The White House is due to issue an ambitious plan to slow the growing and deadly problem of antibiotic resistance over the next five years, one that requires massive investments and policy changes from a broad array of U.S. government health agencies, according to a copy of the report reviewed by Reuters.
Friday, March, 27, 2015 - Reuters - News

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Rain to rescue Syria’s harvest after last year’s drought
Heavy rain will give Syria a healthier wheat harvest after last year’s drought cut the crop to its lowest in around in 25 years, but war is making grain distribution hard and vital stocks may still be seized by Islamic State.
Thursday, March, 26, 2015 - Reuters - News

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Assess disease risk before planting soybean on soybean
BROOKINGS, S.D. — With corn grain prices down, some producers might be considering planting soybeans on soybeans because of economic reasons. “Soybean does not require heavy inputs such as fertilizer, and soybean grain prices have not taken such a big hit as corn,” says Emmanuel Byamukama, South Dakota State University Extension plant pathologist.
Thursday, March, 26, 2015 - - News

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Hormones in beef: Myth vs. fact

Thursday, March, 26, 2015 - South Dakota State University Extension Service - News

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The fine art of dibbling: Advice for transplanting seedlings
FARGO -- If you promise not to laugh, I'll describe my past method of transplanting seedlings. It all started in junior high as I was learning to grow tomato and petunia plants from seed for my parents' flower beds and vegetable garden.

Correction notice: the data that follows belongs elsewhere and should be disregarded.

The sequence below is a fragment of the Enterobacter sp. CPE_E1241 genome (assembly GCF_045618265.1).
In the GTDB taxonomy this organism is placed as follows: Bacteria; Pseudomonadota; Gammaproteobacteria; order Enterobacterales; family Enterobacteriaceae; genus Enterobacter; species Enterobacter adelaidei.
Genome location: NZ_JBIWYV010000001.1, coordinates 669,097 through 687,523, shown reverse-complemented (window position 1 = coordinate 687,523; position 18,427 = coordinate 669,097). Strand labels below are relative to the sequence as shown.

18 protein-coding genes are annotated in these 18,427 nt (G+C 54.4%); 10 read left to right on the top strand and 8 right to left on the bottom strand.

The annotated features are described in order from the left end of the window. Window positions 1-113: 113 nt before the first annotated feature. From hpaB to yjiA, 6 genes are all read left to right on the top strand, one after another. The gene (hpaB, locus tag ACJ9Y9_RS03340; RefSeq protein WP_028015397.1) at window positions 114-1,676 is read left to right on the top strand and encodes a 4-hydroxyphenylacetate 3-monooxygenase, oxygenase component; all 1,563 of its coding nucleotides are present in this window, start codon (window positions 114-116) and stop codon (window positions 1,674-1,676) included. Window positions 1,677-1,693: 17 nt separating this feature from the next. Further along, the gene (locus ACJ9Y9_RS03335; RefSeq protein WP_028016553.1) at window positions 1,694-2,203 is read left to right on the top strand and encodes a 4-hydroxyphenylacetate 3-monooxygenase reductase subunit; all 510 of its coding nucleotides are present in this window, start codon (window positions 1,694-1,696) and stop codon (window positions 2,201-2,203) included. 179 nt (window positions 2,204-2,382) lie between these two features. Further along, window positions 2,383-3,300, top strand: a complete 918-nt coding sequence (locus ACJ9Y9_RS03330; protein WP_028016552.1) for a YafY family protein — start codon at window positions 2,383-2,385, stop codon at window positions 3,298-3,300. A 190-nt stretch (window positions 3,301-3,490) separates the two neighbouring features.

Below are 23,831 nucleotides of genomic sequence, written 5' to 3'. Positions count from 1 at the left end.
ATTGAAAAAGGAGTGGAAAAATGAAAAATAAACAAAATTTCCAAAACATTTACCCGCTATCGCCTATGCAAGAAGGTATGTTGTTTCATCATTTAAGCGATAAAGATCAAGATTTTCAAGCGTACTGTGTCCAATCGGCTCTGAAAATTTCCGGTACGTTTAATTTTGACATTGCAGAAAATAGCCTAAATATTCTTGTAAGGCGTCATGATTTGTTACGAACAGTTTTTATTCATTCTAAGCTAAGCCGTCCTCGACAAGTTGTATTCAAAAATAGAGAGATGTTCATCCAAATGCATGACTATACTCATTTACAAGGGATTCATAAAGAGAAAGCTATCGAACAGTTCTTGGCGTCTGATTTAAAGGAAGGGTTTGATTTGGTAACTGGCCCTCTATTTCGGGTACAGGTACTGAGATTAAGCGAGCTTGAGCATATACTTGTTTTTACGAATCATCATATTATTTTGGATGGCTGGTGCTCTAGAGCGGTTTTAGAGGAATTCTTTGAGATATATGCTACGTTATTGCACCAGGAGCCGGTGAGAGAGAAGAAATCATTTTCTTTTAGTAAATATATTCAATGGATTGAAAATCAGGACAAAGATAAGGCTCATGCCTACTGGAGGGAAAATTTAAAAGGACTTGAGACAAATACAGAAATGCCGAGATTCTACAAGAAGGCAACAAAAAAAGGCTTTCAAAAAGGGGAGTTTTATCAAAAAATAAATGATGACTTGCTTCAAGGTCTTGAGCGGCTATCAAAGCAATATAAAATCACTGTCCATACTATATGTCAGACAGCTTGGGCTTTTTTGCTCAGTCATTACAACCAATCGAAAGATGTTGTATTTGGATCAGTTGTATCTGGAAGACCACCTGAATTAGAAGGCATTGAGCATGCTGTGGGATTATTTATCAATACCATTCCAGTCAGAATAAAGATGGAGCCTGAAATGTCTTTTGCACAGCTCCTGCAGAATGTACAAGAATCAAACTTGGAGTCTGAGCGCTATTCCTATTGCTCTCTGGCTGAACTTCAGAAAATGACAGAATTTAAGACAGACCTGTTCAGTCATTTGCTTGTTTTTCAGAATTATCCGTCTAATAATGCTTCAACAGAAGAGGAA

Thursday, March, 26, 2015 - Forum News Service - News

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Soybeans need better nutrient supply
Because of new varieties and new agronomic practices, the yield potential in soybeans is higher now than ever before. But a lack of updated information on the nutritional needs of soybean crops might be limiting the crop’s potential.
Wednesday, March, 25, 2015 - University of Illinois - News

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Deadline nears on key ARC, PLC decision
Kelly Turgeon is on the stretch run of a half-year marathon. Turgeon, executive director of the Kittson County (Minn.) Farm Service Agency, an arm of the U.S. Department of Agriculture, is working to help farmers meet a crucial March 31 deadline. They’re choosing between two important safety-net provisions in the federal farm bill, and their irrevocable decision will impact their bottom line for the next five years.
Wednesday, March, 25, 2015 - Agweek - News

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Thirty new bean varieties bred to beat baking climate
Described as "meat of the poor", beans are a key food source for more than 400 million people across the developing world, but the area suitable for growing them could drop 50 percent by 2050 because of global warming, endangering tens of millions of lives, scientists said.
Wednesday, March, 25, 2015 - Reuters - News

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Focus on farm output, not on acreage
What comes to mind when you think of a “family farm?” You’re probably picturing a bucolic spread of less than 100 acres, with a red barn, farmer in overalls and cows grazing a big pasture. What about the phrase “corporate farm” or “big ag?” Do you see a giant, impersonal and industrial-looking operation?
Tuesday, March, 24, 2015 - - News

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U.S. developing bird flu vaccine
CHICAGO - The U.S. government is developing a vaccine to protect poultry from new strains of avian flu that have recently killed birds from Arkansas to Washington state.
Tuesday, March, 24, 2015 - Reuters - News